Wednesday, 26 October 2016

The Stethoscope. Is auscultation obsolete?

   On the occasion of the 200th anniversary of the invention of the stethoscope, one of our National newspapers featured a piece debating whether the stethoscope is, or soon will be obsolete.  Now that we have ultrasound, CT scans and MRIs should we be throwing away the stethoscope?   That's like saying now that we have calculators and computers should we stop learning 'times tables'.  Some would say yes, and that has been a part of  our decline.  I think  the same about the art of auscultation, a vital tool in the understanding and diagnosis of what is going on in various parts of the human body.  

Invention of the stethoscope

René Laennec wrote the classic treatise De l'Auscultation Médiate, published in August 1819.[2] The preface reads:

In 1816, I was consulted by a young woman laboring under general symptoms of diseased heart, and in whose case percussion and the application of the hand were of little avail on account of the great degree of fatness. The other method just mentioned [direct auscultation]  (i.e. putting the ear directly on the patient's chest) being rendered inadmissible by the age and sex of the patient, I happened to recollect a simple and well-known fact in acoustics, ... the great distinctness with which we hear the scratch of a pin at one end of a piece of wood on applying our ear to the other. Immediately, on this suggestion, I rolled a quire of paper into a kind of cylinder and applied one end of it to the region of the heart and the other to my ear, and was not a little surprised and pleased to find that I could thereby perceive the action of the heart in a manner much more clear and distinct than I had ever been able to do by the immediate application of my ear.
 Here's a picture of Laennec's stethoscope:


 Here's a picture of my stethoscopes:

So they have changed a bit with the passage of time!

 When I read some of the comments made by many of my modern colleagues I have the uncomfortable feeling that they are not physicians st all.  Admirable technicians and scientists, yes, and much more capable than I at interpreting computer data aimed at many complex diagnostic problems.  On the 200th anniversary of the invention of the stethoscope some doctors have already written it off an obsolete diagnostic instrument.  Many of us who have used the stethoscope over a lifetime found it to be a valuable diagnostic instrument that is portable, inexpensive, noninvasive and capable of giving much information to those who have learned to use it efficiently.   Many doctors and nurses can pull out their stethoscope at any time of the day or night and get an immediate answer to the pressing question they need the answer to right at that moment and not just in auscultation of the chest, but of the bowel and other locations.   No waiting around to find the right piece of equipment and sometimes the right technical expert to interpret what it may mean.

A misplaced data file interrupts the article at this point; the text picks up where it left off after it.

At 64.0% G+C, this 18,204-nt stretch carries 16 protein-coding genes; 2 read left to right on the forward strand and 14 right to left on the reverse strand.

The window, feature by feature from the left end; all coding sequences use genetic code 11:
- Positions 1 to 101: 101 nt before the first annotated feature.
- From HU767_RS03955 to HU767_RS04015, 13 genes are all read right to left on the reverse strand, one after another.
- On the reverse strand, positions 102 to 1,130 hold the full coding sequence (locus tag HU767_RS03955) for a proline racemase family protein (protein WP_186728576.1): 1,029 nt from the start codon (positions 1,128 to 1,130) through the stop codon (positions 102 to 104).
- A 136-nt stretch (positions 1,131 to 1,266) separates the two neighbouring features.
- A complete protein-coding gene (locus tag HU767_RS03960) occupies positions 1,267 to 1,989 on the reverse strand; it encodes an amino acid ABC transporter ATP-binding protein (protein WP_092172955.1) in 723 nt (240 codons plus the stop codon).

Another and perhaps tenuous relationship is the real-time connection between between the doctor and the patient, the conduit between the physician's brain and the patient's body, during which the doctor can modify and localize the examination in accordance with his findings.  It is only after a careful clinical examination that  high tech instruments should be introduced in an appropriately directed manner, bearing in mind that inappropriate use is not only expensive but can be dangerous in unleashing the medical cascade that has cost more than one patient his life.
   Let me finalize my feelings for the humble stethoscope with an ode I composed a couple of years ago on the occasion of hanging up mine:

     Ode to a Stethoscope

I lay you, faithful stethoscope to rest,
Against how many hearts have you been pressed?
 The secrets of the airways all laid bare,
As you measured sounds of heart and air,
No MRI or CAT scan will astound,
The way you did, just listening to the sound.

Oh mighty stethoscope you told me so much,
And confidence exuded from your touch.
Now relegated to a lowly role.
I still think that you head the Honour Roll!


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